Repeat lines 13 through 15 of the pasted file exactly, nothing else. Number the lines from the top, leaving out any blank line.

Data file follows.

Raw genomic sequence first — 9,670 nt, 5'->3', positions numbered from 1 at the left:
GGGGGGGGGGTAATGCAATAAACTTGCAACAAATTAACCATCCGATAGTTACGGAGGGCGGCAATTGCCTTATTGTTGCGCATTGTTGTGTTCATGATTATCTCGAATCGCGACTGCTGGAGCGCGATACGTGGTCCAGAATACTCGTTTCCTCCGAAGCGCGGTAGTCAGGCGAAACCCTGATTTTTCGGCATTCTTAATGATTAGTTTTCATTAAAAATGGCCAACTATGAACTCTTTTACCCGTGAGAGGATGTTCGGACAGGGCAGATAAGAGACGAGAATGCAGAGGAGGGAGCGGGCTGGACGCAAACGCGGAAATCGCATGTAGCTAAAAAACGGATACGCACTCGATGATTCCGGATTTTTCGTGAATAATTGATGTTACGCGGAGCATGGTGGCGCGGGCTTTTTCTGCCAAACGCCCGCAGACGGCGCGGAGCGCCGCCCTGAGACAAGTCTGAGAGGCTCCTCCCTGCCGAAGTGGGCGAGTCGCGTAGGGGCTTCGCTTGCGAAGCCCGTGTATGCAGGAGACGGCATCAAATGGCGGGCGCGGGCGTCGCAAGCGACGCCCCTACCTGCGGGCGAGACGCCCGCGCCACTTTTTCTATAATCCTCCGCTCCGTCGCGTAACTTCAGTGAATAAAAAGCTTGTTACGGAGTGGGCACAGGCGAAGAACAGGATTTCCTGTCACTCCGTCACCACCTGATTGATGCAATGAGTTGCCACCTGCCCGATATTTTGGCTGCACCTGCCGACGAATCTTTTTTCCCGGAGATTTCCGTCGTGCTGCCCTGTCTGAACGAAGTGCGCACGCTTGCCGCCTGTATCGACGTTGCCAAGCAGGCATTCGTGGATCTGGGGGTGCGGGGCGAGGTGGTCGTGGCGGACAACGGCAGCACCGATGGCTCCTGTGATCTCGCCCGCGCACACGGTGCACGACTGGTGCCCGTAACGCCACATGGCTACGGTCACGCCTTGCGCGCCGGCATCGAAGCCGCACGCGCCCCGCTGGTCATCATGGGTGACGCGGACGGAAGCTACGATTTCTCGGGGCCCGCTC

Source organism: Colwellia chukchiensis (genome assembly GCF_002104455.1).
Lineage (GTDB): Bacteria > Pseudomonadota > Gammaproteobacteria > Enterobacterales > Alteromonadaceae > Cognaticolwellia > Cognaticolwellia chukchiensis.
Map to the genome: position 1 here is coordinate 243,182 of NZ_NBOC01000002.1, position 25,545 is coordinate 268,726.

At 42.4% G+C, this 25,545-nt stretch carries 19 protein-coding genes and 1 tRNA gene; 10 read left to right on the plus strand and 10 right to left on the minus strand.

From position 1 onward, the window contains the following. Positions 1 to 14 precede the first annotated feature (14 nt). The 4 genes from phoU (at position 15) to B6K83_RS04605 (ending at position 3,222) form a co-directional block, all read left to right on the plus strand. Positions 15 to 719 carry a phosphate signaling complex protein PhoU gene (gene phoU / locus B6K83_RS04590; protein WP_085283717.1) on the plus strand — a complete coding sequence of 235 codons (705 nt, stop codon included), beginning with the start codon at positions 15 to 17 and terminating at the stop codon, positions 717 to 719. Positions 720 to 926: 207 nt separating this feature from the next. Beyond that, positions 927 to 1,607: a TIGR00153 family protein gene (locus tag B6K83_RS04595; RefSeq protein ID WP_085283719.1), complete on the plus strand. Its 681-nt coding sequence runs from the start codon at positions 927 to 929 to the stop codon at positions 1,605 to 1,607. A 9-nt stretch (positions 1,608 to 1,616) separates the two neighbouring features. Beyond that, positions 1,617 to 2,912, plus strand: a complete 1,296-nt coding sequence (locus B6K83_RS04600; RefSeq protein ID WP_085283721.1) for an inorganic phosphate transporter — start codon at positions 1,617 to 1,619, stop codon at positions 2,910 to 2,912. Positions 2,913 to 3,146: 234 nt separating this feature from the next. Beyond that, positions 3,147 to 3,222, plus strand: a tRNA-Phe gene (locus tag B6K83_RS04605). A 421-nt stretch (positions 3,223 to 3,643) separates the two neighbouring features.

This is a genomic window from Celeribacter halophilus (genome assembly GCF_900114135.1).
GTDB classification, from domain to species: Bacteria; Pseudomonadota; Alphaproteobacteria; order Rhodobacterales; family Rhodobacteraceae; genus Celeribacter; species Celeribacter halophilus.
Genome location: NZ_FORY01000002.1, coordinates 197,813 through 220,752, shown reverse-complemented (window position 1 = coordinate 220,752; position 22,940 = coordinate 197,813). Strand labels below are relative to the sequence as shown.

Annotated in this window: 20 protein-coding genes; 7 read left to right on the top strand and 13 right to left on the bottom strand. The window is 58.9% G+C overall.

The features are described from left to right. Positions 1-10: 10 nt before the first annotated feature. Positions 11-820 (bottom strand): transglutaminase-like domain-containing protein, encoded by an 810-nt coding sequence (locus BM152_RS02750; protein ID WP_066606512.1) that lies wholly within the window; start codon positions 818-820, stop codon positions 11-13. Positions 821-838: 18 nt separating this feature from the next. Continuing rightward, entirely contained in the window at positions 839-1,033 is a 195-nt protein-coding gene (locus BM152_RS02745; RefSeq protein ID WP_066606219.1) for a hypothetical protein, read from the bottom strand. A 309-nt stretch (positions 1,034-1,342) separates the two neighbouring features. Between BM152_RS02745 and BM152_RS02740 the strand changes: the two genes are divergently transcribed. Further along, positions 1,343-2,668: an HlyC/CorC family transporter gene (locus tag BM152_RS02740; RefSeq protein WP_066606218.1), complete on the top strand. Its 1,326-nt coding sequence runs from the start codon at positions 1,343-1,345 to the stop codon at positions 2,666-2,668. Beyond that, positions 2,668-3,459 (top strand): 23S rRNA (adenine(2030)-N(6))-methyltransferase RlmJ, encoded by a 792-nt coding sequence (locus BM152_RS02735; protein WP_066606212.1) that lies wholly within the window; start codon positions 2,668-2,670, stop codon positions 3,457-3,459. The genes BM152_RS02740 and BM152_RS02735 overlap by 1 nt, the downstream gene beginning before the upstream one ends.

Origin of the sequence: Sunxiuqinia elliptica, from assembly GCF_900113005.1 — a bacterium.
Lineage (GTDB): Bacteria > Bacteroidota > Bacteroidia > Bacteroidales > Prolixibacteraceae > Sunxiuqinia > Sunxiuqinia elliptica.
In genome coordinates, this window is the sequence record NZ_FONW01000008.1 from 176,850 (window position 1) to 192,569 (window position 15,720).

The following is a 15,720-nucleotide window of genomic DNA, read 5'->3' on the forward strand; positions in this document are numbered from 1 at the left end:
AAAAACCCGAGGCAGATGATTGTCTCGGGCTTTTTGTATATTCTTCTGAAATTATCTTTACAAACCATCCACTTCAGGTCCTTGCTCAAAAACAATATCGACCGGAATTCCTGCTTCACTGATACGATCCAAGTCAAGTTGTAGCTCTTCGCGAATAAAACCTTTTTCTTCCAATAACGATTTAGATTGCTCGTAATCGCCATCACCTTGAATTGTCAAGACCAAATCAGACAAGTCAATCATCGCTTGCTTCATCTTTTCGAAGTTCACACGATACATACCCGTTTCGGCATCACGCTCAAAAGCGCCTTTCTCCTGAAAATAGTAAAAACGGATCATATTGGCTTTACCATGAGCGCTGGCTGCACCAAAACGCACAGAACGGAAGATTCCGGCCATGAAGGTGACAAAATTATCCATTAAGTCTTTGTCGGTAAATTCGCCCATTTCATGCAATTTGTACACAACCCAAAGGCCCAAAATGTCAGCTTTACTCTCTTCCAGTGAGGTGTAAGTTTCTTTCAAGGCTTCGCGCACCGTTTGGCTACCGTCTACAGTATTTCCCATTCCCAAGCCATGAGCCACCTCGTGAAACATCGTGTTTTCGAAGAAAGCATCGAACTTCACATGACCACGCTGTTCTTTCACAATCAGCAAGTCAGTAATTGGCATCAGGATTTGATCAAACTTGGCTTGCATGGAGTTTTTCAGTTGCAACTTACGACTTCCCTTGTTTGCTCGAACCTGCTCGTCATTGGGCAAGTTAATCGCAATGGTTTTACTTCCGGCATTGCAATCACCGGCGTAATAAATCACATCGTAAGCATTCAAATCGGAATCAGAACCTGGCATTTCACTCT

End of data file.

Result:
Origin of the sequence: Sunxiuqinia elliptica, from assembly GCF_900113005.1 — a bacterium.
Lineage (GTDB): Bacteria > Bacteroidota > Bacteroidia > Bacteroidales > Prolixibacteraceae > Sunxiuqinia > Sunxiuqinia elliptica.
In genome coordinates, this window is the sequence record NZ_FONW01000008.1 from 176,850 (window position 1) to 192,569 (window position 15,720).